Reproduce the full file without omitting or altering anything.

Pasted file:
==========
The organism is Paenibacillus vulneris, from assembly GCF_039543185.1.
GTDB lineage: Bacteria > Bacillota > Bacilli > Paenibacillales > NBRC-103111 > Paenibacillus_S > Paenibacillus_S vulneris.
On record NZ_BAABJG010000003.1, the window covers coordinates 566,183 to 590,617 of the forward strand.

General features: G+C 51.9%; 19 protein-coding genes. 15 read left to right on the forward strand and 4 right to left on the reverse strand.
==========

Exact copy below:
The organism is Paenibacillus vulneris, from assembly GCF_039543185.1.
GTDB lineage: Bacteria > Bacillota > Bacilli > Paenibacillales > NBRC-103111 > Paenibacillus_S > Paenibacillus_S vulneris.
On record NZ_BAABJG010000003.1, the window covers coordinates 566,183 to 590,617 of the forward strand.

General features: G+C 51.9%; 19 protein-coding genes. 15 read left to right on the forward strand and 4 right to left on the reverse strand.